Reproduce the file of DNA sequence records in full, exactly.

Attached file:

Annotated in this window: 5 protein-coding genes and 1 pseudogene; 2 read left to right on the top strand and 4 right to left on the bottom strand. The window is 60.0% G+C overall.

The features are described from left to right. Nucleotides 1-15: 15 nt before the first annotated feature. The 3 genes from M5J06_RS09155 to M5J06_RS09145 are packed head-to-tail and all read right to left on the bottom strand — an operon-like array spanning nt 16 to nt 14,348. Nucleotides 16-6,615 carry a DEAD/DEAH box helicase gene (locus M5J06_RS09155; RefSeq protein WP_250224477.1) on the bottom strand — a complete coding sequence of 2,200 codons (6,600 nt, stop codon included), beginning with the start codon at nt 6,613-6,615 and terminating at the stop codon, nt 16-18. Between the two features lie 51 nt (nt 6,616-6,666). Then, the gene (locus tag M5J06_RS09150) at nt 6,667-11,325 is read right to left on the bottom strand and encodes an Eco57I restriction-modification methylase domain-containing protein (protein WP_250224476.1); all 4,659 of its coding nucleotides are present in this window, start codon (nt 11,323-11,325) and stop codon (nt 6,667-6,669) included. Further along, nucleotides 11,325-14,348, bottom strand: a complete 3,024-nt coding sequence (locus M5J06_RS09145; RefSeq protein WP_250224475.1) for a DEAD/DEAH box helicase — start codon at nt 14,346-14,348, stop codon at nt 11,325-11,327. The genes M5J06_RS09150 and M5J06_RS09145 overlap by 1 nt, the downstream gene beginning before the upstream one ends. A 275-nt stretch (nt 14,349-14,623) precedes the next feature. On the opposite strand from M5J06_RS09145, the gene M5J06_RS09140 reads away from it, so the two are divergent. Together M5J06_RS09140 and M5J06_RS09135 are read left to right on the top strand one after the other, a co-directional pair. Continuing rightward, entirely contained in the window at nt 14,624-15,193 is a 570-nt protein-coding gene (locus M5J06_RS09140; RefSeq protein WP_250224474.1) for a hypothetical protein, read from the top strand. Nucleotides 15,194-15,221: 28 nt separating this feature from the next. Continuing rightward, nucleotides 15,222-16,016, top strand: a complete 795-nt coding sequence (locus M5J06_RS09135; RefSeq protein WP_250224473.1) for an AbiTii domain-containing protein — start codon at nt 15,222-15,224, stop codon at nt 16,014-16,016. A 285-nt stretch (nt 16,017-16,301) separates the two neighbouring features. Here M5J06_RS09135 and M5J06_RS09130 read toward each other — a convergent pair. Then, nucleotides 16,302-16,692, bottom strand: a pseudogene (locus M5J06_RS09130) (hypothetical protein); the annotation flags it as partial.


Annotated in this window: 5 protein-coding genes and 1 pseudogene; 2 read left to right on the top strand and 4 right to left on the bottom strand. The window is 60.0% G+C overall.

The features are described from left to right. Nucleotides 1-15: 15 nt before the first annotated feature. The 3 genes from M5J06_RS09155 to M5J06_RS09145 are packed head-to-tail and all read right to left on the bottom strand — an operon-like array spanning nt 16 to nt 14,348. Nucleotides 16-6,615 carry a DEAD/DEAH box helicase gene (locus M5J06_RS09155; RefSeq protein WP_250224477.1) on the bottom strand — a complete coding sequence of 2,200 codons (6,600 nt, stop codon included), beginning with the start codon at nt 6,613-6,615 and terminating at the stop codon, nt 16-18. Between the two features lie 51 nt (nt 6,616-6,666). Then, the gene (locus tag M5J06_RS09150) at nt 6,667-11,325 is read right to left on the bottom strand and encodes an Eco57I restriction-modification methylase domain-containing protein (protein WP_250224476.1); all 4,659 of its coding nucleotides are present in this window, start codon (nt 11,323-11,325) and stop codon (nt 6,667-6,669) included. Further along, nucleotides 11,325-14,348, bottom strand: a complete 3,024-nt coding sequence (locus M5J06_RS09145; RefSeq protein WP_250224475.1) for a DEAD/DEAH box helicase — start codon at nt 14,346-14,348, stop codon at nt 11,325-11,327. The genes M5J06_RS09150 and M5J06_RS09145 overlap by 1 nt, the downstream gene beginning before the upstream one ends. A 275-nt stretch (nt 14,349-14,623) precedes the next feature. On the opposite strand from M5J06_RS09145, the gene M5J06_RS09140 reads away from it, so the two are divergent. Together M5J06_RS09140 and M5J06_RS09135 are read left to right on the top strand one after the other, a co-directional pair. Continuing rightward, entirely contained in the window at nt 14,624-15,193 is a 570-nt protein-coding gene (locus M5J06_RS09140; RefSeq protein WP_250224474.1) for a hypothetical protein, read from the top strand. Nucleotides 15,194-15,221: 28 nt separating this feature from the next. Continuing rightward, nucleotides 15,222-16,016, top strand: a complete 795-nt coding sequence (locus M5J06_RS09135; RefSeq protein WP_250224473.1) for an AbiTii domain-containing protein — start codon at nt 15,222-15,224, stop codon at nt 16,014-16,016. A 285-nt stretch (nt 16,017-16,301) separates the two neighbouring features. Here M5J06_RS09135 and M5J06_RS09130 read toward each other — a convergent pair. Then, nucleotides 16,302-16,692, bottom strand: a pseudogene (locus M5J06_RS09130) (hypothetical protein); the annotation flags it as partial.